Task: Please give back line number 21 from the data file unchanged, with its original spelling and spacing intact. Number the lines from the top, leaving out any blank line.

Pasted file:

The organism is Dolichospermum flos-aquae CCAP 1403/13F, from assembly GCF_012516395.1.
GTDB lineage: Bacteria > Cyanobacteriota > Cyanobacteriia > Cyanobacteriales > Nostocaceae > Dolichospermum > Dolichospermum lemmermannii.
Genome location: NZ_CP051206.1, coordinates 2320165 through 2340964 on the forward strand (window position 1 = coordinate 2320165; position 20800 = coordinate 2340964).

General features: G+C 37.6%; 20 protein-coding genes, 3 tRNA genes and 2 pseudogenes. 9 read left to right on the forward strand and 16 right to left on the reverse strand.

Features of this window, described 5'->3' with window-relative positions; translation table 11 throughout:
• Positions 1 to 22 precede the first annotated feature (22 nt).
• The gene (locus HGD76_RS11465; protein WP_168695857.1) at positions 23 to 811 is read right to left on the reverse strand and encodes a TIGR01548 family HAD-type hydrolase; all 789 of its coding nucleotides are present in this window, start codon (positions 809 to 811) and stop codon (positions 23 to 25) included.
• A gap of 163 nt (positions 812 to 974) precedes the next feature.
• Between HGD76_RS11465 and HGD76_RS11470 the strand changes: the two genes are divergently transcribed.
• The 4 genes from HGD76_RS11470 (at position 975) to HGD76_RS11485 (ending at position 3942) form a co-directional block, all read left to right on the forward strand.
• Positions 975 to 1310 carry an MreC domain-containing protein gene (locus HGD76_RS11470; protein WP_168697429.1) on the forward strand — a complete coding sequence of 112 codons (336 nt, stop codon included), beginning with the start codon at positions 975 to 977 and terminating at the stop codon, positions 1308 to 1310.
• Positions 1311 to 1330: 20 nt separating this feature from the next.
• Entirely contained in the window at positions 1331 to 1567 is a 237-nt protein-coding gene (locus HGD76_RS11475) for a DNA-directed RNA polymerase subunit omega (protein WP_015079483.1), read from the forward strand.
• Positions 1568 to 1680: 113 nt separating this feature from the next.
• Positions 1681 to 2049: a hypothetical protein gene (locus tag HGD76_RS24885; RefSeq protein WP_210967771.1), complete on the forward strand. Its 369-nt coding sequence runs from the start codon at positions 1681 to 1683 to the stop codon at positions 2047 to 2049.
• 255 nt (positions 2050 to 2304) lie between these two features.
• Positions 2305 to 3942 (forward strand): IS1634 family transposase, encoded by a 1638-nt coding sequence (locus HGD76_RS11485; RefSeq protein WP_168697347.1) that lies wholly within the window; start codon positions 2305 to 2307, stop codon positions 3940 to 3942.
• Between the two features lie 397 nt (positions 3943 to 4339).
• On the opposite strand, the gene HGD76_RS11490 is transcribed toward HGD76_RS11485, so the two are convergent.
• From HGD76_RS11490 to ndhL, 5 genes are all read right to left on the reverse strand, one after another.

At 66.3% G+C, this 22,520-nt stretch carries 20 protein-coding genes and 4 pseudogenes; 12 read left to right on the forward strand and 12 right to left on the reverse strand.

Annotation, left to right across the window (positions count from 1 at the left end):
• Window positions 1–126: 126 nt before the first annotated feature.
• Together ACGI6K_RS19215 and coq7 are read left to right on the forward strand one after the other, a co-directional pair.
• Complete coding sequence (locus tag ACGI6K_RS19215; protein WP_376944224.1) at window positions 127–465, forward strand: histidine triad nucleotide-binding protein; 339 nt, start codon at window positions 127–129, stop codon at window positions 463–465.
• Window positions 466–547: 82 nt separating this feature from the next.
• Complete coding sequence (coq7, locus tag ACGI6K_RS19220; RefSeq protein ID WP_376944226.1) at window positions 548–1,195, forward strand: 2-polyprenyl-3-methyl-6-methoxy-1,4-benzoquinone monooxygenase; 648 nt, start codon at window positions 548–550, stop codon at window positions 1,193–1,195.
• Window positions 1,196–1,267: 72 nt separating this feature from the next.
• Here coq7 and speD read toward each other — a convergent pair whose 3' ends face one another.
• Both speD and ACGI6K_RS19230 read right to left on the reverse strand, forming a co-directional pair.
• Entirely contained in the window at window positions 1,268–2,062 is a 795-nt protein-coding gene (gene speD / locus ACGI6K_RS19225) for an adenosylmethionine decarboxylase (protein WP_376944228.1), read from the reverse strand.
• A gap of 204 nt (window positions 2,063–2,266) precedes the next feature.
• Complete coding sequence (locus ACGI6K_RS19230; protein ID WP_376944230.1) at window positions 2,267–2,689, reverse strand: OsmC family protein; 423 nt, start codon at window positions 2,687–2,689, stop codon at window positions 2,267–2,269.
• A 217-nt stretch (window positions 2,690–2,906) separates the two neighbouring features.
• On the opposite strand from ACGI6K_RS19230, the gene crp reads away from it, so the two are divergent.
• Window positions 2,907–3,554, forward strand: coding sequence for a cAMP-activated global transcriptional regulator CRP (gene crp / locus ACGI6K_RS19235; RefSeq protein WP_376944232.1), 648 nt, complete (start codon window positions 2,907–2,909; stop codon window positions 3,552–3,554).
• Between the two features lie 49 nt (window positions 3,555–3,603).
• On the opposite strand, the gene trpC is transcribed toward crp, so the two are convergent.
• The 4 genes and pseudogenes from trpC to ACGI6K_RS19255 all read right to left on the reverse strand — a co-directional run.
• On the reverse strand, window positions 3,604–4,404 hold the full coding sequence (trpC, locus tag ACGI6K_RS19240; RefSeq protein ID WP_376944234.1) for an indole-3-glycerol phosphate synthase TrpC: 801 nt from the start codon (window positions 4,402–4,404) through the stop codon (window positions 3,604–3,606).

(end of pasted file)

At 66.3% G+C, this 22,520-nt stretch carries 20 protein-coding genes and 4 pseudogenes; 12 read left to right on the forward strand and 12 right to left on the reverse strand.